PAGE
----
The victim, who was not wearing his seat belt, was partly thrown from the lift and pinned under the rollover cage on his hip and leg. No one heard the crash, but a truck driver walking across the yard saw the victim and called for help. His co-workers came out to assist, lifting the forklift off the victim using one of the plant’s other forklifts. The police and EMS arrived to find the victim badly injured and ordered a helicopter to med-evac him to a nearby NJ Level I Trauma Center where he was admitted. He remained at the hospital where his condition declined despite treatment. He died of complications related to his injury on September 9, 2002, nine days after the incident.
It is not known precisely why the victim backed off the loading dock. The company had the forklift inspected by their maintenance contractor after the incident, who found that the brakes and other major systems were in good operating order.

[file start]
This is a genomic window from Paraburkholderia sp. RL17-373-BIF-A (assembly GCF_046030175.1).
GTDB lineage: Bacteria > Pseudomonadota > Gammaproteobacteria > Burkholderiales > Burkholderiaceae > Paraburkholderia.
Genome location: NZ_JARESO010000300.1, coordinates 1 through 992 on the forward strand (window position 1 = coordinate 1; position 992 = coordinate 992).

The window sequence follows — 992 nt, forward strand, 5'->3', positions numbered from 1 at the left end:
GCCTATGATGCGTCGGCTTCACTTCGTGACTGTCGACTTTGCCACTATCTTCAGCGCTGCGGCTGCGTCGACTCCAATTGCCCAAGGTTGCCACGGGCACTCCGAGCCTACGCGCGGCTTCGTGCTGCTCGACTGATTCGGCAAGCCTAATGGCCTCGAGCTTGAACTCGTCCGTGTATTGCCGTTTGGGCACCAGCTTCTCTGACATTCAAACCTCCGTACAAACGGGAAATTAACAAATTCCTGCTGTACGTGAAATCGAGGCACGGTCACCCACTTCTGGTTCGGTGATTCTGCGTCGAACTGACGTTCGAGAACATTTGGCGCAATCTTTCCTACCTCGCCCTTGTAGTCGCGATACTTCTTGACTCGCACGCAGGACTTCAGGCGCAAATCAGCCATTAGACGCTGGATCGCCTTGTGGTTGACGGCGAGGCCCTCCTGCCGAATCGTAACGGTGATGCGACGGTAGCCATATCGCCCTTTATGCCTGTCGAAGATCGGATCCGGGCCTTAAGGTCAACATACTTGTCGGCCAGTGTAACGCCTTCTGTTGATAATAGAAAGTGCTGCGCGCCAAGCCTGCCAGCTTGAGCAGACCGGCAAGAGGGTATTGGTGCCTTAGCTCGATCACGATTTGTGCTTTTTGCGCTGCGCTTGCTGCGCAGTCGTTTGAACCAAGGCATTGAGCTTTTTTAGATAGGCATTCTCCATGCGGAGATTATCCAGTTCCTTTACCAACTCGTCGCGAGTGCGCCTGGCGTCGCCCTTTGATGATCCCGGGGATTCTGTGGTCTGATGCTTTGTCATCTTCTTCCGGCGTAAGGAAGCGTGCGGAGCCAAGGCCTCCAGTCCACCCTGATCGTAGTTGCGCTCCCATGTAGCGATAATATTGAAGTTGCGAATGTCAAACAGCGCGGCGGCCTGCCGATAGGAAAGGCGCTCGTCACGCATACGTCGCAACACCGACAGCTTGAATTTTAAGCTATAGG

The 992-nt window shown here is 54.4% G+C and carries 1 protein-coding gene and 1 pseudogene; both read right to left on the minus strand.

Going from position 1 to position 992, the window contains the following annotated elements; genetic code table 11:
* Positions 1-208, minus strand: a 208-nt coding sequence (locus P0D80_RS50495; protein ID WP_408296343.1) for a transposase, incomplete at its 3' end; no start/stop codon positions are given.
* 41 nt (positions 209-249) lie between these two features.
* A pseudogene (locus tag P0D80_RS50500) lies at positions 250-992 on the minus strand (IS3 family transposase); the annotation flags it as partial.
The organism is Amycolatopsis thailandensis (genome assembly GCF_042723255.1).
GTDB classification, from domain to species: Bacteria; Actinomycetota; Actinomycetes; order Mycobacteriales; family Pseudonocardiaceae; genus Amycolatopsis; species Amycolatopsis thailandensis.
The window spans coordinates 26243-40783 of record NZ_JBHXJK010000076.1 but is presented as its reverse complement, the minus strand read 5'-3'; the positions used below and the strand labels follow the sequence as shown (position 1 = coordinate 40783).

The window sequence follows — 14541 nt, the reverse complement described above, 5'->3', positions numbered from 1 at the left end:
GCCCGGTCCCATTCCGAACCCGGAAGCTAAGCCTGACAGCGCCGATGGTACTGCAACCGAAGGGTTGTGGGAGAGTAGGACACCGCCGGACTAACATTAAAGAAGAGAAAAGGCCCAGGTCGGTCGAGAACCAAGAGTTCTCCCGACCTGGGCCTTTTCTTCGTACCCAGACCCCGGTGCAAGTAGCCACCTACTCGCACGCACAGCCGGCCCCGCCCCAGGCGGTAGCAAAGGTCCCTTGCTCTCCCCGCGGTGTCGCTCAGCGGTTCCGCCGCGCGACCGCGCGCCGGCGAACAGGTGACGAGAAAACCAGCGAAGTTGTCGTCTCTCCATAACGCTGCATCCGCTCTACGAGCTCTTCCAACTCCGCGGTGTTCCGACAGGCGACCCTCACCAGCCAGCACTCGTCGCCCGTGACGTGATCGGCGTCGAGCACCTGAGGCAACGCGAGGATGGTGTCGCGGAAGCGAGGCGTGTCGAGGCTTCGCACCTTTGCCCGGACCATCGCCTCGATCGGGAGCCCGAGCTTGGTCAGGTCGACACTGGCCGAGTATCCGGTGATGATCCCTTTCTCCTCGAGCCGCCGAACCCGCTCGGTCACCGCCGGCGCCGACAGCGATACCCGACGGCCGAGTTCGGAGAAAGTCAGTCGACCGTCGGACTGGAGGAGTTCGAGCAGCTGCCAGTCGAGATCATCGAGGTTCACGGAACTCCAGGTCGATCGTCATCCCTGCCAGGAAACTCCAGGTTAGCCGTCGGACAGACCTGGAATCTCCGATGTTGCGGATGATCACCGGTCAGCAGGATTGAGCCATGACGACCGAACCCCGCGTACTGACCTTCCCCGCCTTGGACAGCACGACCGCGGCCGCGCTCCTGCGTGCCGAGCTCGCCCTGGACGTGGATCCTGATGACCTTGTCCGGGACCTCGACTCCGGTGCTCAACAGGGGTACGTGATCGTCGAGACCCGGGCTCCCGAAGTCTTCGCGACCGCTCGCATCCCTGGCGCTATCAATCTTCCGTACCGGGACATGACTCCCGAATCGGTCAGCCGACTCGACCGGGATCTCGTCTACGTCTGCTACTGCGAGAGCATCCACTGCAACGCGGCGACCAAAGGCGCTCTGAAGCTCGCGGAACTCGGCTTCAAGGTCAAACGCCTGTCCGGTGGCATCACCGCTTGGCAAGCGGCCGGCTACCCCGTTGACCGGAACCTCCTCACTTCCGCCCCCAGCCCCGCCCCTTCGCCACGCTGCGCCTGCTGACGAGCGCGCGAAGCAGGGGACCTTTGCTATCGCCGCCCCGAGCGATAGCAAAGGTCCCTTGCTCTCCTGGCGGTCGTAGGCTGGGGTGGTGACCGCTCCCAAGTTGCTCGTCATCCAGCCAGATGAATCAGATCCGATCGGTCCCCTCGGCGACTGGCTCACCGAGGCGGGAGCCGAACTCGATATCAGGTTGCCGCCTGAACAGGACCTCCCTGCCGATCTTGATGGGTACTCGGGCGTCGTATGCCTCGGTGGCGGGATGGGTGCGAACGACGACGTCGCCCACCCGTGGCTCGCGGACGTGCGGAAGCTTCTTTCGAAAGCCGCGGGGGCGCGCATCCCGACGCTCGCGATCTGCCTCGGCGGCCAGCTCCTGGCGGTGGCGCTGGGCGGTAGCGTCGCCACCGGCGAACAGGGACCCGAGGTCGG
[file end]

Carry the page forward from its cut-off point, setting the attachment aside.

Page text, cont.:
Recommendation #1: Employers should ensure that employees
are fully trained and certified as per OSHA regulations before operating a forklift
Discussion: The victim in this incident had three years of experience as a forklift operator with another company. Due to this previous experience, the employer certified but did not fully train him as a forklift operator. NJ FACE recommends that all new forklift operators should be fully trained or retrained before certification as a forklift operator.
Recommendation #2: Operators should always wear a seatbelt while running
a forklift or other industrial truck.
Discussion: The forklift operator in this incident was not using a seatbelt, which would have secured him to the seat and prevented him from being crushed under the rollover cage. NJ FACE recommends that all forklift owners train their employees to use seat belts and enforce a policy requiring seat belt use. OSHA also requires that all operators use seatbelts in forklifts or other industrial trucks that are equipped with them. Although not a factor in this case, it should also be noted that OSHA may cite an employer who has not taken advantage of a manufacture’s retrofit program to install seatbelts on older industrial trucks that are not equipped with seatbelts.